[Cytometry] archiving data in a flow core?
Brian.Mcfarlin at unt.edu
Sat Feb 15 11:11:34 EST 2014
Ruth and Matthew,
Ruth I assume you may be referring to the EMD Millipore-Amnis imaging
cytometers. I can tell you that their computers come with small hard
drives (I think mine is 500 gb) for the explicit purpose of forcing you to
archive often. With that said I can fill that hard drive with data in a
4-6 weeks when we have an active project. I had to work with my IT folks
to get access to a large volume networked data storage (4 TB). For now
this is sufficient for all our archiving, but I am sure if we continue at
this pace it is going to not last long. The imaging instruments are really
amazing in terms of what data they generate, but all of those images also
generate massive amounts of data. For example we have one experiment where
we are looking at rare cell populations upon collection of a million total
events, we end up with a 1 GB data file. We have found that the size of
this file can be reduced if you turn off the channels that you are not
using, but like any cytometry you just have to be careful that you do not
accidentally turn off a channel that you need (really this is just about
Also on my Millipore provided computer I added a USB 3.0 card and
encourage my users to have a USB 3.0 flash drive. Without that it can take
forever to transfer data files from the computer to a flash drive. With
regard to the network infrastructure, given my data transfer needs, I was
able to convince the University to rewire my entire lab for gigabyte
ethernet. This makes a HUGE different over the standard 100mb ethernet.
Just looks for infrastructure things to consider. Some of these are
probably universal to any cytometer. Thanks and let me know how else we
Brian K. McFarlin, PhD, FACSM, FTOS
Assistant Professor Exercise Physiology & Nutrition
University of North Texas
1155 Union Circle, #310769
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Phone: (940) 565-3165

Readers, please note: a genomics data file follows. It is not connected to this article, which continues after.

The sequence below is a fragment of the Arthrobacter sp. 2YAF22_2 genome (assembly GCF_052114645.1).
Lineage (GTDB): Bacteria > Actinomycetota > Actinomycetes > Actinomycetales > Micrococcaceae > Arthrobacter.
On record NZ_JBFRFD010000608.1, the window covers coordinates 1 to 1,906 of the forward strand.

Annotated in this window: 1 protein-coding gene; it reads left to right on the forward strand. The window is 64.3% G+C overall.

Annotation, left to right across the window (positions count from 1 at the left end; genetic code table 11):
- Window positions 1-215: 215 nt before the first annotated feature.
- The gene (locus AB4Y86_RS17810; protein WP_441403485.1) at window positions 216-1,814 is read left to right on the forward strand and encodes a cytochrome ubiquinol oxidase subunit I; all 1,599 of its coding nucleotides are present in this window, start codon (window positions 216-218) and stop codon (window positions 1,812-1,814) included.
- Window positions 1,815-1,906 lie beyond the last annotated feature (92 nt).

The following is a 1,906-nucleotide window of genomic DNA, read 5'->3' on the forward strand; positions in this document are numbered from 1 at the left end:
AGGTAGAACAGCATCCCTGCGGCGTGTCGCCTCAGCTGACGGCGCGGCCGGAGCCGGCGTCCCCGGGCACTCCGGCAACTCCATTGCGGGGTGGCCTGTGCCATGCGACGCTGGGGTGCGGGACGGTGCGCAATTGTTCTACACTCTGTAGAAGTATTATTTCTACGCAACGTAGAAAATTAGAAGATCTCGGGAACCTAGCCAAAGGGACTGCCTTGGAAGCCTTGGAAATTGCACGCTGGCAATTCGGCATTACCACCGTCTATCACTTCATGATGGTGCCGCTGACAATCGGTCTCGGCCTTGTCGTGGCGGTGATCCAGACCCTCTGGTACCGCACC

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On 2/14/14, 2:34 PM, "Cochran, Matthew"
<Matthew_Cochran at URMC.Rochester.edu> wrote:
>- Whenever possible (depending on hard disk space) we retain the current
>month and the previous months files on the computer so they can be easily
>re-accessed. For our Diva instruments the FCS files are deleted weekly,
>while the Exp files follow the one-two month practice.
>- Every week during "long cleans" and QA/QC procedures we clean and defrag
>the hard drives. This isn't a trivial process but if your hard drives are
>well organized you only need to check a couple folders per instrument per
> - I think a well organized data storage practice is absolutely critical
>and should be the first priority if its not already. Once the practice is
>established you instate the policy that anything not stored appropriately
>is deleted immediately.
> - Another note on the Diva instruments: we never allow any storage of
>files within the diva software itself. Everything has to be immediately
>exported and deleted from the software.
>- Our practice is to store/archive all files as long as they're exported
>and stored on the instrument computer appropriately. We can accomplish
>this by using a program called Syncback that automatically scans the hard
>drive and backs up data every night. As you said, this can be an
>expensive undertaking, but its a potentially project saving service you
>can offer and the price can be rolled back into the instrument charges.
>The biggest downside aside from price is figuring out the server or back
>up drive system that will work for you. With any luck your IT department
>runs well and can be an asset here.
>You didn't specify what imaging cytometer you were getting but the storage
>space issue is most definitely compounded once you get into imaging files.
> We routinely generate 200-300 gb of data per month on our ISX, which can
>be pretty taxing if you're using 1tb external hard drives as backup.
> Technical Director
> URMC Flow Cytometry
> Office Phone: 585-273-4020
> Office Rm: 3-4113
>On 2/14/14 2:17 PM, "Ruth Nissly" <rah38 at psu.edu> wrote:
>>If you are in a flow cytometry core facility, I have a question: What are
>>the policies held by your core regarding data storage & archiving?
>>-How long are users allowed to leave data on the acquisition computer?
>>-How are data files older than this time-period removed from the
>>-Are old files stored as backups by the core? If so, for how long are the
>>We're getting to the point where it's taking a lot of time and money to
>>archive data that very few people actually ever request, so your
>>advice/experience would be helpful in deciding how to move forward. For
>>reference, we have files collected using CXP, Diva, Spigot, and Summit --
>>and we will soon also be getting imaging flow cytometry files.
>>Microscopy & Cytometry Facility
>>The Huck Institutes of the Life Sciences
>>Pennsylvania State University
>>W-124A Millennium Science Complex
>>University Park, PA 16802
>>rah38 at psu.edu
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